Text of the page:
The sell-out of the Art Gallery of Ontario strike and the subordination of art to the financial oligarchy


The planned $100 million expansion of the new wing of the Art Gallery of Ontario (AGO) in Toronto will be named after Dani Reiss, CEO of luxury clothing brand Canada Goose. Reiss has provided $35 million in funding, while the Canadian government is contributing $25 million through the Green and Inclusive Community Buildings Program. The remaining $40 million will come from private donations.

The planned expansion highlights the extent to which the arts are subject to the whims of the financial aristocracy, which is especially evident when you compare the wealth at the top with the starvation wages that employees at one of North America's largest art museums must grudgingly shell out.

Strikers at the Art Gallery of Ontario (Photo: OPSEU) [Photo: OPSEU]

The recent month-long strike at the AGO is an example of the extent to which the ruling elite is willing to subordinate the existence of workers and all aspects of social life, including culture, to the needs of the profit system.

From March 26 to April 25, 400 AGO workers were on strike. The workers, who are members of Ontario Public Service Employees Union (OPSEU) Local 535, include curators, archivists, food and hospitality workers, researchers, trainers, carpenters, electricians and visitor services staff.

They voted to strike by 58 percent in March after working without a contract since 2022, citing disruptions caused by the Covid-19 pandemic outbreak and the ruling class's disastrous “profits before lives” strategy, among other reasons. The immediate grievances that led to the strike revolved around cost-of-living adjustments in the face of rising inflation, improved working hours and concerns about outsourcing work.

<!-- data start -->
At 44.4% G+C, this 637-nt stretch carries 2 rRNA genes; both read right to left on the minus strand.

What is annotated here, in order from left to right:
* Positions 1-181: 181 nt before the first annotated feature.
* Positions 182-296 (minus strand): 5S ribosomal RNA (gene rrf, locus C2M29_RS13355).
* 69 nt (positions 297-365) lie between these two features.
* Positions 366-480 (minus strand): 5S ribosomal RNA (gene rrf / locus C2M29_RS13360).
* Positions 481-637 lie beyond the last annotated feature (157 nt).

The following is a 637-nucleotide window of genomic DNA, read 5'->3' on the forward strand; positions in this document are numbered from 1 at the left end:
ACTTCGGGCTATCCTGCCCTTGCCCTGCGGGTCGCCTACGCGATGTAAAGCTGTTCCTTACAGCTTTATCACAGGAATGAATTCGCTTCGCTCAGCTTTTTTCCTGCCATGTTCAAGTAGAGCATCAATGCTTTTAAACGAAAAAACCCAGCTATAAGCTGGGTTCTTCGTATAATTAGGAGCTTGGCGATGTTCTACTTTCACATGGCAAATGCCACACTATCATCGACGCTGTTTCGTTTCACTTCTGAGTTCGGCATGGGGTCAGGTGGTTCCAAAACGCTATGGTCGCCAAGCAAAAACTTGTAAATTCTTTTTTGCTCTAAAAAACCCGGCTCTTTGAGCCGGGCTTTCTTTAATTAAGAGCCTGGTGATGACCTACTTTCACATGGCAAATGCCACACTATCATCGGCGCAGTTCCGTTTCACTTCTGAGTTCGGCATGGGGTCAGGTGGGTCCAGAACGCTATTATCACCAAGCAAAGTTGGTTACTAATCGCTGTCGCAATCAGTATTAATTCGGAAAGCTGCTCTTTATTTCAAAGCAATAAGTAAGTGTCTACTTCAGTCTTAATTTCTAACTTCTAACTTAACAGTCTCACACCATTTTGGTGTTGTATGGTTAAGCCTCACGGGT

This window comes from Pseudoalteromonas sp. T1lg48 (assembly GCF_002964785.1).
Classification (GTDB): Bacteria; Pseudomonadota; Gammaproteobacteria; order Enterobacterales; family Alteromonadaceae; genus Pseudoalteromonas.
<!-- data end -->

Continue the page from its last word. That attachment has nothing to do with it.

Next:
According to a press release from OPSEU Local 535, 85 percent voted in late April to ratify the collective agreement between the union and the AGO. Figures released by the union indicate that 281 of the 400, or about 70 percent of striking workers, voted for the agreement – not a strong vote of confidence.

The new collective agreement applies retroactively for the period from December 1, 2022 to November 30, 2025. Unsurprisingly, the union celebrated the end of the strike with a bombastic tweet and declared exaggeratedly: “The first strike at AGO was a historic demonstration of collective action – solidarity forever!”

They celebrated a wage increase of just 11.4 percent for part-time and full-time workers as “historic.” In practice, that equates to an increase of 3.8 percent per year. That barely keeps up with inflation and is not enough to cover the cost of rent in Toronto, the most expensive city in Canada and one of the most expensive in the world.

The average cost of a one-bedroom apartment in Toronto is nearly $2,500 a month. According to Statistics Canada's latest consumer price index, rents in Canada have risen an average of 8.5 percent year-on-year. But for AGO executives, who earn six-figure salaries, these developments are no cause for concern.

Management also agreed to form a “joint committee” supposedly to regulate the outsourcing of labor. Such a committee would only serve to further tie the union bureaucracy into a corporatist pact with management.